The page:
Articles | Volume 9, issue 12
Biogeosciences, 9, 5081–5094, 2012

Special issue: Low oxygen in marine environments from the Cretaceous to the...

Biogeosciences, 9, 5081–5094, 2012

Research article 11 Dec 2012

Research article | 11 Dec 2012

Environmental variations in a semi-enclosed embayment (Amvrakikos Gulf, Greece) – reconstructions based on benthic foraminifera abundance and lipid biomarker pattern

S. Naeher2,1, M. Geraga3, G. Papatheodorou3, G. Ferentinos3, H. Kaberi4, and C. J. Schubert1 S. Naeher et al.
  • 1Eawag – Swiss Federal Institute of Aquatic Science and Technology, Department of Surface Waters – Research and Management, Seestrasse 79, 6047 Kastanienbaum, Switzerland
  • 2ETH Zurich, Institute for Biogeochemistry and Pollution Dynamics, Universitaetstrasse 16, 8092 Zurich, Switzerland
  • 3University of Patras, Department of Geology, Laboratory of Marine Geology and Physical Oceanography, 26504 Patras, Greece
  • 4Hellenic Centre for Marine Research, Institute of Oceanography, 46.7 km Athens-Sounio Avenue, 19013 Anavyssos, Greece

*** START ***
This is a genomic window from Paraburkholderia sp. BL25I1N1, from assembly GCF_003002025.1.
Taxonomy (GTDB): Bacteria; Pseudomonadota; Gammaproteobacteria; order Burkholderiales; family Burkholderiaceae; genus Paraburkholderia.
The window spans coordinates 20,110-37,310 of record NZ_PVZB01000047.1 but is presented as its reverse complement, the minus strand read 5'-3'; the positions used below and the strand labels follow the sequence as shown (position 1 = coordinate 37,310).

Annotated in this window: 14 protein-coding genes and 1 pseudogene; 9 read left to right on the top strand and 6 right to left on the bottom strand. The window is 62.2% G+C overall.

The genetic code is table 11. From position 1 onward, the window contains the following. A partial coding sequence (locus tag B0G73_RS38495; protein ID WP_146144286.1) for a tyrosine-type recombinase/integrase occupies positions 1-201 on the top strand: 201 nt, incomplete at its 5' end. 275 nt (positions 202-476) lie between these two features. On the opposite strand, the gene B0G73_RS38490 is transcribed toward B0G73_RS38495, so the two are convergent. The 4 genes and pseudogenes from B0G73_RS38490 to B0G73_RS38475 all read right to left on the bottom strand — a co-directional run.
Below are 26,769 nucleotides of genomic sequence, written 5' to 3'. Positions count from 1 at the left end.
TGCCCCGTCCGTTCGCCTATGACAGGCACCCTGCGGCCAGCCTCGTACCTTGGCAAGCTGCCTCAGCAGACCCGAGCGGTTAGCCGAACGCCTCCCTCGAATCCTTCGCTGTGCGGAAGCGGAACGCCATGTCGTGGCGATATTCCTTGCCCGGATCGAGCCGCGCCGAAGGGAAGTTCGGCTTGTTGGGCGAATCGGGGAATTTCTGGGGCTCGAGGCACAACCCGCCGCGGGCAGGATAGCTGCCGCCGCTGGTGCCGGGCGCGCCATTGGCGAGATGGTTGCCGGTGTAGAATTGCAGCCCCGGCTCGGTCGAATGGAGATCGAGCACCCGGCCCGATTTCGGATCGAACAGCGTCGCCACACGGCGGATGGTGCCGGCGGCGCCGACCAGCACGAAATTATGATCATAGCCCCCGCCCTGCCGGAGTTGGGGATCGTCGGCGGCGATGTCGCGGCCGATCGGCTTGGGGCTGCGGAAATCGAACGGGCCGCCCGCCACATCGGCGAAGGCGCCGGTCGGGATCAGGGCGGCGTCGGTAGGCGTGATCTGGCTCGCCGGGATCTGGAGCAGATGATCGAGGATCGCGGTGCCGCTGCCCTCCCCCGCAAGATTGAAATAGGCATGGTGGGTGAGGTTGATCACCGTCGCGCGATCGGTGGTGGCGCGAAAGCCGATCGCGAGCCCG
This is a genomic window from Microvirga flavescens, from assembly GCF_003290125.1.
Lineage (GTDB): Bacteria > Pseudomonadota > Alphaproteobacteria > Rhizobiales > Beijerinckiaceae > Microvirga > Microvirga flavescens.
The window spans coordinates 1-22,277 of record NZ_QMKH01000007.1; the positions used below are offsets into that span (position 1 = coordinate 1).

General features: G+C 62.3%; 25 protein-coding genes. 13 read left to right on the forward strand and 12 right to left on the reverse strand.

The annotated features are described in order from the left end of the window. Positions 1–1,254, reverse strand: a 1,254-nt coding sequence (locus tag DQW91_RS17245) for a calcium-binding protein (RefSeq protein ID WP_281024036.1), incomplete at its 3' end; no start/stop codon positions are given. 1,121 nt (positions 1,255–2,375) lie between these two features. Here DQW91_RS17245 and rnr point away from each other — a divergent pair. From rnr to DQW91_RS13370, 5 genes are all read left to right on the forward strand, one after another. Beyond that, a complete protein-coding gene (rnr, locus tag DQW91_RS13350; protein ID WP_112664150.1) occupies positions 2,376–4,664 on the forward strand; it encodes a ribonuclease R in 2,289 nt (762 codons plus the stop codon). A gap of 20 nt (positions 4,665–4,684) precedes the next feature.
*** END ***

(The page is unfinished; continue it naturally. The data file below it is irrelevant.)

Abstract. The evolution of environmental changes during the last decades and the impact on the living biomass in the western part of Amvrakikos Gulf was investigated using abundances and species distributions of benthic foraminifera and lipid biomarker concentrations. These proxies indicated that the gulf has markedly changed due to eutrophication. Eutrophication has led to a higher productivity, a higher bacterial biomass, shifts towards opportunistic and tolerant benthic foraminifera species (e.g. Bulimina elongata, Nonionella turgida, Textularia agglutinans, Ammonia tepida) and a lower benthic species density. Close to the Preveza Strait (connection between the gulf and the Ionian Sea), the benthic assemblages were more diversified under more oxygenated conditions. Sea grass meadows largely contributed to the organic matter at this sampling site. The occurrence of isorenieratane, chlorobactane and lycopane supported by oxygen monitoring data indicated that anoxic (and partly euxinic) conditions prevailed seasonally throughout the western part of the gulf with more severe oxygen depletion towards the east. Increased surface water temperatures have led to a higher stratification, which reduced oxygen resupply to bottom waters. Altogether, these developments led to mass mortality events and ecosystem decline in Amvrakikos Gulf.

Final-revised paper